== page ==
Targeting heme oxygenase-1 and carbon monoxide for therapeutic modulation of inflammation.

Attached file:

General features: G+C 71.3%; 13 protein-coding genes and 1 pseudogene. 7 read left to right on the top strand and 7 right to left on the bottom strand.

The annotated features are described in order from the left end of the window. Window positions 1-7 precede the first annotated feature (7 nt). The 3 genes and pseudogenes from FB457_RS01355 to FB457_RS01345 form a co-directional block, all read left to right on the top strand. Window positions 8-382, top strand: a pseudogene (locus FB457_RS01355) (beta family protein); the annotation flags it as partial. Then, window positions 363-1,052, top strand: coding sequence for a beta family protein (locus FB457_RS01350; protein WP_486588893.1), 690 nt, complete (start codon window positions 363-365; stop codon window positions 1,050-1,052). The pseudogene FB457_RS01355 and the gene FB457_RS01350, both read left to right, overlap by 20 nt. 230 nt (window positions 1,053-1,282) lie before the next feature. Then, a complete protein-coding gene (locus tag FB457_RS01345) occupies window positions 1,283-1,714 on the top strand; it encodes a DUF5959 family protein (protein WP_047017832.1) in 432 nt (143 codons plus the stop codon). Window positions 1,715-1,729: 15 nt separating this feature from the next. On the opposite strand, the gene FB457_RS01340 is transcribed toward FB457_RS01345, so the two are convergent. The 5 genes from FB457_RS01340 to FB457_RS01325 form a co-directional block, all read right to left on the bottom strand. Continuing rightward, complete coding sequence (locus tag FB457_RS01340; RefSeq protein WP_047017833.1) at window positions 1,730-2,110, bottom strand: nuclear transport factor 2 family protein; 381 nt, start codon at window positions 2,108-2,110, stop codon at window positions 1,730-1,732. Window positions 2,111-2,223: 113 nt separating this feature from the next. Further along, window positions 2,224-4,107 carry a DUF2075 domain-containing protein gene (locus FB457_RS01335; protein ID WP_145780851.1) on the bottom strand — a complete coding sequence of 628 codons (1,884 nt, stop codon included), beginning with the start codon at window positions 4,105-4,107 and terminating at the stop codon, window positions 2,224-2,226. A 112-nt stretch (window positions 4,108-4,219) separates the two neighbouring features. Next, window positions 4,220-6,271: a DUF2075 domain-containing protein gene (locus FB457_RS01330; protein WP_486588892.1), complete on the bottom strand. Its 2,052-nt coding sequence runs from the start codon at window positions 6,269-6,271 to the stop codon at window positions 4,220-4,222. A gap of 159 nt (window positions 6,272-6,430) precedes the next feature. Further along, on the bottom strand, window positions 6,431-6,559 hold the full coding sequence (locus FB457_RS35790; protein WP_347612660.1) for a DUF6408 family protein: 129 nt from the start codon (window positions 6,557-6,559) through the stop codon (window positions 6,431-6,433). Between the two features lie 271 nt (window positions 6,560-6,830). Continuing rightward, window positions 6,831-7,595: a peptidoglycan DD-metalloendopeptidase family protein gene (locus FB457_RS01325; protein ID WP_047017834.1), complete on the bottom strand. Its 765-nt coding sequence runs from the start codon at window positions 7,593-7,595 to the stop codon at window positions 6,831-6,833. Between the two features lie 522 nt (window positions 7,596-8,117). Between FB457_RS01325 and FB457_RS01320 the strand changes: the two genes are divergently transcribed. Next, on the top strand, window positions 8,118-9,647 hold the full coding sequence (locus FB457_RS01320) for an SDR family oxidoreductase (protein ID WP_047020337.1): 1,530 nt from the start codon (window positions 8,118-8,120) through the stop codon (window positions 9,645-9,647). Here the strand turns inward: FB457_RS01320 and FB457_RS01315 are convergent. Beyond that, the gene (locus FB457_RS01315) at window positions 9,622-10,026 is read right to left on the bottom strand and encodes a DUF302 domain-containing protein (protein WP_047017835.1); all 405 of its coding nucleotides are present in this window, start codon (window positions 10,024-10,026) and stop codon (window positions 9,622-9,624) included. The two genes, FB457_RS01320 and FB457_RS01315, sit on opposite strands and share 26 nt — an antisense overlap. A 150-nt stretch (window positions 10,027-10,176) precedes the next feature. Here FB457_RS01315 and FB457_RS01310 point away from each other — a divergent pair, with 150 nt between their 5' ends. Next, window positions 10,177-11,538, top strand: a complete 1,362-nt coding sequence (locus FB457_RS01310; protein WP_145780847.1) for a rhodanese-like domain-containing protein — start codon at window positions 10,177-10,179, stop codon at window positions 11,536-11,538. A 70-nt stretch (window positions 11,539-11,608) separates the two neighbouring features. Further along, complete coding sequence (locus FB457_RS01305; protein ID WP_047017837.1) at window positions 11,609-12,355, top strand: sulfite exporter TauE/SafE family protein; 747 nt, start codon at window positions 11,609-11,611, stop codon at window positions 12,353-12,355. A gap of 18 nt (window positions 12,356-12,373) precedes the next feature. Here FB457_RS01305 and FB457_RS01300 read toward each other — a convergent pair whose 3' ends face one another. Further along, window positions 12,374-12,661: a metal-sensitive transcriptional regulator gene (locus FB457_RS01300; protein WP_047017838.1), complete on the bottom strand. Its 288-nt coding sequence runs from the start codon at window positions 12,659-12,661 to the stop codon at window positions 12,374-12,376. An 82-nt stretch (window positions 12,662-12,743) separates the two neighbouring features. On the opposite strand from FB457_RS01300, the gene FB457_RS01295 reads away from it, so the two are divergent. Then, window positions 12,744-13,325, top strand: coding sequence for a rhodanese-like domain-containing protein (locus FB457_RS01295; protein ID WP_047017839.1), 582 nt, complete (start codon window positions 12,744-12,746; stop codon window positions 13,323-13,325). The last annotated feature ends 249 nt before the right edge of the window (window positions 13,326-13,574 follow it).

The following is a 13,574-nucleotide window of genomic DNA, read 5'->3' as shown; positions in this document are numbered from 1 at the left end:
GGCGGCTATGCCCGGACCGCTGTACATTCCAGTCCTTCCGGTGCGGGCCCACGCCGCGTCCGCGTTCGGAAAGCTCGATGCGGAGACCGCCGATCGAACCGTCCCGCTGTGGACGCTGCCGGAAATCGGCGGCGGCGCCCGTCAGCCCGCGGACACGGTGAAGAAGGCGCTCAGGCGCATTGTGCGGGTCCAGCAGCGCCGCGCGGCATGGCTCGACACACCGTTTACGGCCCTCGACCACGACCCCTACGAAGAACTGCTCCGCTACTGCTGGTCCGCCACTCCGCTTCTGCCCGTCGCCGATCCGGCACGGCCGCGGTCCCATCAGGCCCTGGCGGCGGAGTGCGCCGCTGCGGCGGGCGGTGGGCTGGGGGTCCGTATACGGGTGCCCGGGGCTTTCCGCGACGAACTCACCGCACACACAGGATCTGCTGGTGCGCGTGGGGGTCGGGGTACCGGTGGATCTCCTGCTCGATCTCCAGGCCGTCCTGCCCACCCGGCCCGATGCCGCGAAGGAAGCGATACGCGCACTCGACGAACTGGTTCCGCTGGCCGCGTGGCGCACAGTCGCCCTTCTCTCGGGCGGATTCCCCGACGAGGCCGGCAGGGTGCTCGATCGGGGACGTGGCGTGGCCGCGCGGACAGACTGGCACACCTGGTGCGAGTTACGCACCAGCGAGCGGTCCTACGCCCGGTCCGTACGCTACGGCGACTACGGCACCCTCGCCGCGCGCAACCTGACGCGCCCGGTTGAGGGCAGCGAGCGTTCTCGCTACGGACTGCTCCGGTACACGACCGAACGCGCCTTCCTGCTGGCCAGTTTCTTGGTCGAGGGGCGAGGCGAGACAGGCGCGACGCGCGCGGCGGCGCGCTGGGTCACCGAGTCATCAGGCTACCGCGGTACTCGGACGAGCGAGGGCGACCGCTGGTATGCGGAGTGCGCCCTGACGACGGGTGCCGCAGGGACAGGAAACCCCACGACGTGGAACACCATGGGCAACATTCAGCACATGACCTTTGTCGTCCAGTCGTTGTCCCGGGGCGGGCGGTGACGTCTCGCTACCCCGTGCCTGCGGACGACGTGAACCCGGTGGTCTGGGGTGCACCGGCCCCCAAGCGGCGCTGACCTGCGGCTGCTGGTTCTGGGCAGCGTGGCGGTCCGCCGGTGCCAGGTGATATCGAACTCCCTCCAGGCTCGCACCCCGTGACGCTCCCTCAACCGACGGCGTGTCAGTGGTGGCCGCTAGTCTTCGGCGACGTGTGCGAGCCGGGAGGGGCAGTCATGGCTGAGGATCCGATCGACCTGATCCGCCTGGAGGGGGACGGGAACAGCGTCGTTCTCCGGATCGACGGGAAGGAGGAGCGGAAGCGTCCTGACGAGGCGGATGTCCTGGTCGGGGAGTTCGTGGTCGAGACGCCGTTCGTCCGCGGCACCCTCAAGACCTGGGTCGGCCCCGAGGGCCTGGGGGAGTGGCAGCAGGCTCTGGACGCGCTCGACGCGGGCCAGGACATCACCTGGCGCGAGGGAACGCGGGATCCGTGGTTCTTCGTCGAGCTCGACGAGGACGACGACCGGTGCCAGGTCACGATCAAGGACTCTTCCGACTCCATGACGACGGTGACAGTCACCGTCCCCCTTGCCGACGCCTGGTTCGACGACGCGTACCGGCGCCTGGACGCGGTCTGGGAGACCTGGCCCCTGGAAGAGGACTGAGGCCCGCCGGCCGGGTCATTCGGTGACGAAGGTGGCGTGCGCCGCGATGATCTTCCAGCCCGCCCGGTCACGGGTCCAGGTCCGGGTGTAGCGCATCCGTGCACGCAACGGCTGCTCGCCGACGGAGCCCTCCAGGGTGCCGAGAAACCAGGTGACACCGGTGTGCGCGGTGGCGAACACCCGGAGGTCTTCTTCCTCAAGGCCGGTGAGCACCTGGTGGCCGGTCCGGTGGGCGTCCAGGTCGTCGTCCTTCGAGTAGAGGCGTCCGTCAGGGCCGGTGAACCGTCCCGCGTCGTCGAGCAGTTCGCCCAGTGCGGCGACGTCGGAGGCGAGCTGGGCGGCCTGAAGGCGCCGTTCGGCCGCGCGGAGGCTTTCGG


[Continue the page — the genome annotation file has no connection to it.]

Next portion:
The heme oxygenase-1 (HO-1) enzyme system remains an attractive therapeutic target for the treatment of inflammatory conditions. HO-1, a cellular stress protein, serves a vital metabolic function as the rate-limiting step in the degradation of heme to generate carbon monoxide (CO), iron, and biliverdin-IXα (BV), the latter which is converted to bilirubin-IXα (BR). HO-1 may function as a pleiotropic regulator of inflammatory signaling programs through the generation of its biologically active end products, namely CO, BV and BR. CO, when applied exogenously, can affect apoptotic, proliferative, and inflammatory cellular programs. Specifically, CO can modulate the production of proinflammatory or anti-inflammatory cytokines and mediators. HO-1 and CO may also have immunomodulatory effects with respect to regulating the functions of antigen-presenting cells, dendritic cells, and regulatory T cells. Therapeutic strategies to modulate HO-1 in disease include the application of natural-inducing compounds and gene therapy approaches for the targeted genetic overexpression or knockdown of HO-1. Several compounds have been used therapeutically to inhibit HO activity, including competitive inhibitors of the metalloporphyrin series or noncompetitive isoform-selective derivatives of imidazole-dioxolanes. The end products of HO activity, CO, BV and BR may be used therapeutically as pharmacologic treatments. CO may be applied by inhalation or through the use of CO-releasing molecules. This review will discuss HO-1 as a therapeutic target in diseases involving inflammation, including lung and vascular injury, sepsis, ischemia-reperfusion injury, and transplant rejection.
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